It’s disgusting. The photos and videos are gruesome enough to make anyone want to shut the tab and forget about it. But the more we refuse to see and avert our attention elsewhere, the worse this problem will become.
I didn’t want to believe any of this evidence laid in front of me. Who would want to know that such recognized brands that claim to derive from high quality materials are in fact just pieces of torn apart animals harvested in harsh conditions?
Well, no one. No one wants to buy a leather bag while thinking that the product was once alive—that the animal was slaughtered for their own desires. So, people defend themselves from accusations and judgements as an instinct to justify their reasons.
As long as the product is good, people tend to ignore the means of which it was created.
We purposefully distance ourselves from the things that make us uncomfortable and the inconvenience of changing our ways. People are aware that animals are sacrificed for their goods, they’re just not willing to take the big step to change their lifestyle. We come up with excuses to convince ourselves that we’re not the villains.
We’re separating reality from our own pleasures.
In an era where we have an abundance of informational resources, there is absolutely no excuse for purchasing a product that was made through animal cruelty. All it takes is one quick Google search to save another animal from getting mutilated and skinned.
Brands themselves need to be responsible as well. Synthetic fur was created in 1929, nearly a century ago. A myriad of companies have adopted this method. We no longer live in a world where such clothing is rare to find. So, why use authentic fur at all? For better quality?
That’s the argument many make, but frankly, that excuse is a lie. These unethical brands are based on a desire to showcase wealth and social status.
Chanel, Louis Vuitton, Gucci, and Dior all use animals for their products. Yet, people aspire to lavish themselves in those brands, because their high price tags are notably associated with luxury and grandeur. We find a sense of security and power from being viewed as prosperous and therefore being “accepted” and “revered” by society.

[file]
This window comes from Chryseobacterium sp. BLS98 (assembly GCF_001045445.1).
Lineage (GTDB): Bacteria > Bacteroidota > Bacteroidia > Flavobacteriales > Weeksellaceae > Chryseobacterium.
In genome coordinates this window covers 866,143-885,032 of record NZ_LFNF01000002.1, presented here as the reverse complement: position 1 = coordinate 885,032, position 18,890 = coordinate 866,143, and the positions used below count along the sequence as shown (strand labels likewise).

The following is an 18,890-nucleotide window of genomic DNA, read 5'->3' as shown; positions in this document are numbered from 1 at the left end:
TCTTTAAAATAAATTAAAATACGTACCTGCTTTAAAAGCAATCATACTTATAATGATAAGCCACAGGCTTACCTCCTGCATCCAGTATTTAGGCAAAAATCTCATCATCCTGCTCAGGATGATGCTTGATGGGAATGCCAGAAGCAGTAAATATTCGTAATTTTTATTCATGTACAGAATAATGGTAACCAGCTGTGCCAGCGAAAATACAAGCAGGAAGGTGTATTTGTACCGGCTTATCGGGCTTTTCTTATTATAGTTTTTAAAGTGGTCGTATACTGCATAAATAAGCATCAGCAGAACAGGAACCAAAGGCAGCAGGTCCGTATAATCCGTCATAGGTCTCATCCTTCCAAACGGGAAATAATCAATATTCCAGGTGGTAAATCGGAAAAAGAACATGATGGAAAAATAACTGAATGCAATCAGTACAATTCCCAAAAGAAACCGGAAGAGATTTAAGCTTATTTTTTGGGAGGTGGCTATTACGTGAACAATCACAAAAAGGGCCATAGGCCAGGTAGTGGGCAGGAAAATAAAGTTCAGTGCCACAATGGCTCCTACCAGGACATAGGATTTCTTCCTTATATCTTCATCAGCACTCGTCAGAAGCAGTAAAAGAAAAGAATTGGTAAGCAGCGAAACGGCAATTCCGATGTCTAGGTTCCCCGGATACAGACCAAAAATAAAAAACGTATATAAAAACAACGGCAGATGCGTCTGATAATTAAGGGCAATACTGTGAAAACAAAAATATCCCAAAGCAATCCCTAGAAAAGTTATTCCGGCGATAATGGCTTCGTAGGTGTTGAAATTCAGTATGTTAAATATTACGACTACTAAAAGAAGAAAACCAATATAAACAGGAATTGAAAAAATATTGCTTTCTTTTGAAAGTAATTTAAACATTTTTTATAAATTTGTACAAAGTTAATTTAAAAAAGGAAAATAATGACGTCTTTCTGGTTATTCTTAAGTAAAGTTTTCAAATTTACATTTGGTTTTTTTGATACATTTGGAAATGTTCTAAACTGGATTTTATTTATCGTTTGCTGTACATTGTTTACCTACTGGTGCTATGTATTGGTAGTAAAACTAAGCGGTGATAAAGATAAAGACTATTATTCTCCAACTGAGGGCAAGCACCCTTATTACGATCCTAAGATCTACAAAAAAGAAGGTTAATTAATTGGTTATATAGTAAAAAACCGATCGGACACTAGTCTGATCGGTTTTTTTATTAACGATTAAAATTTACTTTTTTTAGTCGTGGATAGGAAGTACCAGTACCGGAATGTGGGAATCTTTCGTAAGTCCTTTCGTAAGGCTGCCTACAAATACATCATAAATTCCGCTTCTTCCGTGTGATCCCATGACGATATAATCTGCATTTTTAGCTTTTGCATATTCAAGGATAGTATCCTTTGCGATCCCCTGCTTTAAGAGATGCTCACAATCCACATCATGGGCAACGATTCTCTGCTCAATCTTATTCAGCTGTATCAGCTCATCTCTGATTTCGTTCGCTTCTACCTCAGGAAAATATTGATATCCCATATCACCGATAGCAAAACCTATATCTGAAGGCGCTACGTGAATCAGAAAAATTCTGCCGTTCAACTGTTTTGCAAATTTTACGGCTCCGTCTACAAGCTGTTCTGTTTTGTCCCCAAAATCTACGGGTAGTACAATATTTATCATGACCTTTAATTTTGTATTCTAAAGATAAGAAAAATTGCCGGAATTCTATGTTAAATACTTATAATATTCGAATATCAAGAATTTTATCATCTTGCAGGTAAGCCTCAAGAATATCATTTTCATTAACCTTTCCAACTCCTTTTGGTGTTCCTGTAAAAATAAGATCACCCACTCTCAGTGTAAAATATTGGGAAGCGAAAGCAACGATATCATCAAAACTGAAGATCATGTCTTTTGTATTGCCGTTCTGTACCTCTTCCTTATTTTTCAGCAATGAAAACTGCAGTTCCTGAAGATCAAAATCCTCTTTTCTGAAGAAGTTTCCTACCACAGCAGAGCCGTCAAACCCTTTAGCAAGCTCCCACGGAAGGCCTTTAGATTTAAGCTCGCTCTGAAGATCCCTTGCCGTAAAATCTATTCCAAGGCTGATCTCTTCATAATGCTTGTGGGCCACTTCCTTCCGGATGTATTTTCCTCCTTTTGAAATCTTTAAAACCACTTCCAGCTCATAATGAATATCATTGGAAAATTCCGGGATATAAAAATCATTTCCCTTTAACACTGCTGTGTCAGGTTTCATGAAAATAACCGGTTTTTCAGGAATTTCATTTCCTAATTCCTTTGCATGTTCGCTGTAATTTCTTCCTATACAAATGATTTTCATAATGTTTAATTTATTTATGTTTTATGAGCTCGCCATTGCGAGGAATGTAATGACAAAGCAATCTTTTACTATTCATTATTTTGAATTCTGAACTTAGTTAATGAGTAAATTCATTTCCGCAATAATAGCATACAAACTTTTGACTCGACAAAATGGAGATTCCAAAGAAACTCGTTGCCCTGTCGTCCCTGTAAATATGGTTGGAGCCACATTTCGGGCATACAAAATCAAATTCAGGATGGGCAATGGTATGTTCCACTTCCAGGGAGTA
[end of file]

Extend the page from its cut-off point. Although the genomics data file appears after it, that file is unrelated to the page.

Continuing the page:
But this behavior and mindset ignores the cries and shrieks of animals who are constantly getting encaged, battered, skinned, poisoned, burned, all suffering excruciating pain for the sake of humans’ selfish egos.
Support the brands who have prioritized the wellbeing of animals above the sole intention of profit when it comes to the making their goods. We don’t get to dictate ourselves as the superior life on Earth and utilize other animals and the environment in whatever ways we wish. And yes, activists and groups like PETA may often seem extreme with their initiatives, but maybe that is needed in a world where too many people ignore animal cruelty.
So, when it comes to shopping, we each have to take the moment and be conscious consumers by asking ourselves why we choose to buy these products. How was this product made? Is it cruelty-free?
Do the research, set aside the greed. And walk past the status-seeking Canada Goose jacket.